"Fighting!" said Trove, much interested.

"I was, sor," he asserted, oiling a pinion of the old clock.

"On which side?"

"Inside an' outside."

"With natives?"

"I did, sor; three kinds o' them,--fever, fleas, an' the divvle."

"Give us some more Shakespeare," said the boy, smiling.

The tinker rubbed his spectacles thoughtfully, and, as he resumed his work, a sounding flood of tragic utterance came out of him--the great soliloquies of Hamlet and Macbeth and Richard III and Lear and Antony, all said with spirit and appreciation. The job finished, they bade him put up for dinner.

"A fine colt!" said Allen, as they were on their way to the stable.

"It is, sor," said the tinker, "a most excellent breed o' horses."

"Where from?"

"The grandsire from the desert of Arabia, where Allah created the horse out o' the south wind. See the slender flanks of the Barbary? See her eye?"

He seemed to talk in that odd strain for the mere joy of it, and there was in his voice the God-given vanity of bird or poet.

He had caught the filly by her little plume and stood patting her forehead.

"A wonderful thing, sor, is the horse's eye," he continued. "A glance! an' they know if ye be kind or cruel. Sweet Phyllis! Her eyelids are as bows; her lashes like the beard o' the corn. Have ye ever heard the three prayers o' the horse?"

"No," said Allen.

"Well, three times a day, sor, he prays, so they say, in the desert. In the morning he thinks a prayer like this, 'O Allah! make me beloved o' me master.' At noon, 'Do well by me master that he may do well by me.' At even, 'O Allah! grant, at last, I may bear me master into Paradise.'

"An' the Arab, sor, he looks for a hard ride an' many jumps in the last journey, an' is kind to him all the days of his life, sor, so he may be able to make it."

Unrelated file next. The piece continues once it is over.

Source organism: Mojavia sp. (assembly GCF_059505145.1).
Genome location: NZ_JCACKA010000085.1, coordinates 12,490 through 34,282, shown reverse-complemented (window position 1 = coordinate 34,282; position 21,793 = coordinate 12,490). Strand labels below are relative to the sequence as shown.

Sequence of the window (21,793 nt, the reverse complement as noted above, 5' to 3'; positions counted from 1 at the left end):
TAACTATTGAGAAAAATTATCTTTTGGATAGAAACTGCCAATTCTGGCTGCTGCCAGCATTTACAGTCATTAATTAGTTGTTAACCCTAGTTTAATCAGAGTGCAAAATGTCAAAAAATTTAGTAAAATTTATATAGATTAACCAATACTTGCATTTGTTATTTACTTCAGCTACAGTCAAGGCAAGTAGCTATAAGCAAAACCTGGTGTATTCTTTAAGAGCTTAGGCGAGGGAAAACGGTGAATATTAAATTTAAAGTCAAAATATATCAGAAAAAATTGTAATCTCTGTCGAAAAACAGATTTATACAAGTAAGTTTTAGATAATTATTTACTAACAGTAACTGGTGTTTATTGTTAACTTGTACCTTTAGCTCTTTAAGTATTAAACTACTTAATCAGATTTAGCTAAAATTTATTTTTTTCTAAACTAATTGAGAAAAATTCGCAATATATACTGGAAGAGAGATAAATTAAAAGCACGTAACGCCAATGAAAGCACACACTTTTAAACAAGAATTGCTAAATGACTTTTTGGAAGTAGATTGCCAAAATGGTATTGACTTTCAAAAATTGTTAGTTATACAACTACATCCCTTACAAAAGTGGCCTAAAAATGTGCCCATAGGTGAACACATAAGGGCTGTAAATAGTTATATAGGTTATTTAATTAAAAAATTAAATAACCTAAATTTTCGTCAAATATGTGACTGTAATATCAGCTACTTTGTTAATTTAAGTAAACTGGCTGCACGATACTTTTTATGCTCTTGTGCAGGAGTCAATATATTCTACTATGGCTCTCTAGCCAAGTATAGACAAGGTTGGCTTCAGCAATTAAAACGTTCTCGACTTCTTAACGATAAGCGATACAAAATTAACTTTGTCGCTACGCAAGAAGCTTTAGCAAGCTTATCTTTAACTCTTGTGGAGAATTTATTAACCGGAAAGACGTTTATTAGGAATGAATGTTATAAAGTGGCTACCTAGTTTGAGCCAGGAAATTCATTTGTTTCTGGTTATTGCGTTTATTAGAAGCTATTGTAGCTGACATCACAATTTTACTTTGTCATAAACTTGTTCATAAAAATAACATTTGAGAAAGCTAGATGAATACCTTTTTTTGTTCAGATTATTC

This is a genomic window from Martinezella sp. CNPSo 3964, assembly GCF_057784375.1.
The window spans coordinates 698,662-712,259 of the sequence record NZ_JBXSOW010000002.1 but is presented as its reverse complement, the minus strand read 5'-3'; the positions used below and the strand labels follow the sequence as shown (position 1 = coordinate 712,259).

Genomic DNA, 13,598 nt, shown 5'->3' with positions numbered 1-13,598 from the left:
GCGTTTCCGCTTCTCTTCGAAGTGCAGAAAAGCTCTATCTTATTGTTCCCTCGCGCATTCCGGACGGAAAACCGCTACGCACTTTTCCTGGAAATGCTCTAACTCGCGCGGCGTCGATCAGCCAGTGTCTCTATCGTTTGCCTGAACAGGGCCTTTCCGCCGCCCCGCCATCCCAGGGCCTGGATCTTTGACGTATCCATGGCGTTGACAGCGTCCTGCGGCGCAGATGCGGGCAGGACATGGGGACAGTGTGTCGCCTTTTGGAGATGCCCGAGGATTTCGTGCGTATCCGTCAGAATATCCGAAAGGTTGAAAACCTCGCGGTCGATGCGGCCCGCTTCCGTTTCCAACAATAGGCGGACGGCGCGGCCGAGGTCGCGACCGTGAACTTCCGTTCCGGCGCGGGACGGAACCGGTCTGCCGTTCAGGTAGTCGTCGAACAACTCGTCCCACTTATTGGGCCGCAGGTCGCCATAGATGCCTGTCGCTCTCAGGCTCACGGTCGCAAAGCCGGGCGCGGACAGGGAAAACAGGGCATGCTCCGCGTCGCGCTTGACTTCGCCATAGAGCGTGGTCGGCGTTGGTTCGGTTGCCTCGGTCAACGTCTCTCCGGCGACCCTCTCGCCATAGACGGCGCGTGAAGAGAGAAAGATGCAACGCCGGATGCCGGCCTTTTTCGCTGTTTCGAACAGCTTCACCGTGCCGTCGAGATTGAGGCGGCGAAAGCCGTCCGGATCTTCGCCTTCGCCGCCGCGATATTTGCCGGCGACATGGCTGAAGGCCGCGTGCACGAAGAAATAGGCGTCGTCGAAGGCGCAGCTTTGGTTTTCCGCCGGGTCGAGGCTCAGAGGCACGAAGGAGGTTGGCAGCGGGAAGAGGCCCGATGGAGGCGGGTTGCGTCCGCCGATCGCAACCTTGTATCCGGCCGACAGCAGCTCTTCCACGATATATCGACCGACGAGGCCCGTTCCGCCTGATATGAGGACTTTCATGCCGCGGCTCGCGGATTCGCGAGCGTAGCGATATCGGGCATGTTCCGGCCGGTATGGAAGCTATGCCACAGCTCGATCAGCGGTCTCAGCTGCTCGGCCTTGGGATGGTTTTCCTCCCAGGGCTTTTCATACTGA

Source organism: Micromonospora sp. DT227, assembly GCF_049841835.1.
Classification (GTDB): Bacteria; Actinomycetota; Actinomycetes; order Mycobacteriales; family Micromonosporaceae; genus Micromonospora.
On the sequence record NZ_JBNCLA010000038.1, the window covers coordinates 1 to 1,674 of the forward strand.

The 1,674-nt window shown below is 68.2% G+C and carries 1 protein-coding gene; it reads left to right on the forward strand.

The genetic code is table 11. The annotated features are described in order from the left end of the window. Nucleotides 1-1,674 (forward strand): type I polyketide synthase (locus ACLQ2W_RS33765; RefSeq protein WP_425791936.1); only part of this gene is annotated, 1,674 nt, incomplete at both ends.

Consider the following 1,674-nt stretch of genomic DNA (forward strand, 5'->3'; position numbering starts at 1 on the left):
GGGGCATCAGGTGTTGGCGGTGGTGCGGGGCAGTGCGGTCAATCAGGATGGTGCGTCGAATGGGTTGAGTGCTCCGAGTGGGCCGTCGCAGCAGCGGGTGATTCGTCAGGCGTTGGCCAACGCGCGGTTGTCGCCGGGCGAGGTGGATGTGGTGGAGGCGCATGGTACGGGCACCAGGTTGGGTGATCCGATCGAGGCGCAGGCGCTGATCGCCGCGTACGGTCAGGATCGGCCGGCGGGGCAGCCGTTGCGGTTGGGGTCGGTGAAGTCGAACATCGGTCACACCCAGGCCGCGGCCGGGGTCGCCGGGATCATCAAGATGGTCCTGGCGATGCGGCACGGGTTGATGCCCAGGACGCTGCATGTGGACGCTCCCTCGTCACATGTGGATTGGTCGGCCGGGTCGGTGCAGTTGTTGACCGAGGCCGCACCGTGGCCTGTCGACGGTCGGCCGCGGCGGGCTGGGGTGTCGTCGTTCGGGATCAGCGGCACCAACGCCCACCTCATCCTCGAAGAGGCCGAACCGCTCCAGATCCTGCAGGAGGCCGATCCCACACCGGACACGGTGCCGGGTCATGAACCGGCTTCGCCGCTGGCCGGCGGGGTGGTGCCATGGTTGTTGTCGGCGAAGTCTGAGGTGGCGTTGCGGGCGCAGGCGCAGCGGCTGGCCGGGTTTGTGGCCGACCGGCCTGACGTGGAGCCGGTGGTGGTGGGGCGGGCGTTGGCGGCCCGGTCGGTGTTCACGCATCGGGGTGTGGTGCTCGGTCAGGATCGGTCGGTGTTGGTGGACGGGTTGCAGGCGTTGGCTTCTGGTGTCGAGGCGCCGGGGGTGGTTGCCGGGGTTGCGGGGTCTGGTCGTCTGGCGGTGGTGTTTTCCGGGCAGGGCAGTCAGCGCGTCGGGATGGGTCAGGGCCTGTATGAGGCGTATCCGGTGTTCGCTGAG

For a moment he led her up and down at a quick trot, her dainty feet touching the earth lightly as a fawn's.

"Thou'rt made for the hot leagues o' the great sand sea," said he, patting her head. "Ah! thy neck shall be as the bowsprit; thy dust as the flying spray."

"In one thing you are like Isaiah," said Allen, as he whittled. "The Lord God hath given thee the tongue of the learned."

"An' if he grant me the power to speak a word in season to him that is weary, I shall be content," said the tinker.

Dinner over, they came out of doors. The stranger stood filling his pipe. Something in his talk and manner had gone deep into the soul of the boy, who now whispered a moment with his father.

"Would you sell the filly?" said Allen. "My boy would like to own her."

"What, ho, the boy! the beautiful boy! An' would ye love her, boy?" the tinker asked.

"Yes, sir," the boy answered quickly,

"An' put a ribbon in her forelock, an' a coat o' silk on her back, an', mind ye, a man o' kindness in the saddle?"

"Yes, sir."

"Then take thy horse, an' Allah grant thou be successful on her as many times as there be hairs in her skin."

"And the price?" said Allen.

"Name it, an' I'll call thee just."

The business over, the tinker called to Trove, who had led the filly to her stall,--

"You, there, strike the tents. Bring me the mare. This very day she may bear me to forgiveness."

Trove brought the mare.

"Remember," said the old man, turning as he rode away, "in the day o' the last judgment God 'll mind the look o' thy horse."

He rode on a few steps and halted, turning in the saddle.

"Thou, too, Phyllis," he called. "God 'll mind the look o' thy master; see that ye bring him safe."

The little filly began to rear and call, the mother to answer. For days she called and trembled, with wet eyes, listening for the voice that still answered, though out of hearing, far over the hills. And Trove, too, was lonely, and there was a kind of longing in his heart for the music in that voice of the stranger.